47. 197
    Hank Roberts says:

    “Daniel Yergin was recently interviewed on NPR’s always informative Planet Money podcast. Yergin—most famous for his 1992 Pulitzer-winning opus on 20th century petroleum development, The Prize—has penned a sequel …, The Quest is a look at those who might have to clean up the whole mess. ‘The heroes are the engineers and scientists of the energy world — the geeks, in other words.'”

  48. 198
    Jesús R. says:

    Anyone able to comment on these extraordinary suggestions?:

    “We highlight the existence of an intriguing and to date unreported relationship between the surface area of the South Atlantic Anomaly (SAA) of the geomagnetic field and the current trend in global sea level rise. These two geophysical variables have been growing coherently during the last three centuries, thus strongly suggesting a causal relationship supported by some statistical tests. The monotonic increase of the SAA surface area since 1600 may have been associated with an increased inflow of radiation energy through the inner Van Allen belt with a consequent warming of the Earth’s atmosphere and finally global sea level rise. An alternative suggestive and original explanation is also offered, in which pressure changes at the core-mantle boundary cause surface deformations and relative sea level variations. Although we cannot establish a clear connection between SAA dynamics and global warming, the strong correlation between the former and global sea level supports the idea that global warming may be at least partly controlled by deep Earth processes triggering geomagnetic phenomena, such as the South Atlantic Anomaly, on a century time scale.”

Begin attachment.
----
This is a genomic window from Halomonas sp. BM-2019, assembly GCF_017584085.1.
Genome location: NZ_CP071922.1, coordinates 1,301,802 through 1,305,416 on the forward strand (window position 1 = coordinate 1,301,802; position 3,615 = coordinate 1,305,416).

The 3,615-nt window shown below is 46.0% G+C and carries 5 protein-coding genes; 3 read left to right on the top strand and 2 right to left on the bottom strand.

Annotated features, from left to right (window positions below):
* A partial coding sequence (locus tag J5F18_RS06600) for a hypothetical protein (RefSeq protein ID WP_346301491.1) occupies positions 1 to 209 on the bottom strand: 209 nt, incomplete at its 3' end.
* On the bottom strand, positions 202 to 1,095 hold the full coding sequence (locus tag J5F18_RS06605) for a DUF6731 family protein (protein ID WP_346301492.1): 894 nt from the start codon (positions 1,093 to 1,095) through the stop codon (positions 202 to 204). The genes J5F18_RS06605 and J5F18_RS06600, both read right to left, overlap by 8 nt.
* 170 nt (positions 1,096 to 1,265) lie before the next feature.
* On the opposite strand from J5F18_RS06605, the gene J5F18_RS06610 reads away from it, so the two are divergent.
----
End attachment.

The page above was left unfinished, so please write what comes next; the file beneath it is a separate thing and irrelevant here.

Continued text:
A. De Santis, E. Qamili, G. Spada & P. Gasperini. Geomagnetic South Atlantic Anomaly and global sea level rise: a direct connection? Journal of Atmospheric and Solar-Terrestrial Physics, doi:10.1016/j.jastp.2011.10.015.

    [Response: How does this stuff get published? Another correlation != causation fail. – gavin]

  49. 199
    David B. Benson says:

    JCH @187 & Pete Dunkelberg @190 — Thank you.

  50. 200
    Hank Roberts says:

    “… the current warming is happening at least 10 times faster than anything we can find evidence of in Earth’s fossil record…. the current disturbance of the radiative balance is unique at least over the last 20,000 years ….”

    citing “Swedish Quaternary geologist Svante Björck of Lund University … in his Climatic Change publication (PDF) of three months ago. The many climatic fluctuations afterwards, including the Younger Dryas, the Holocene Thermal Maximum and The Little Ice Age, were all local disturbances.”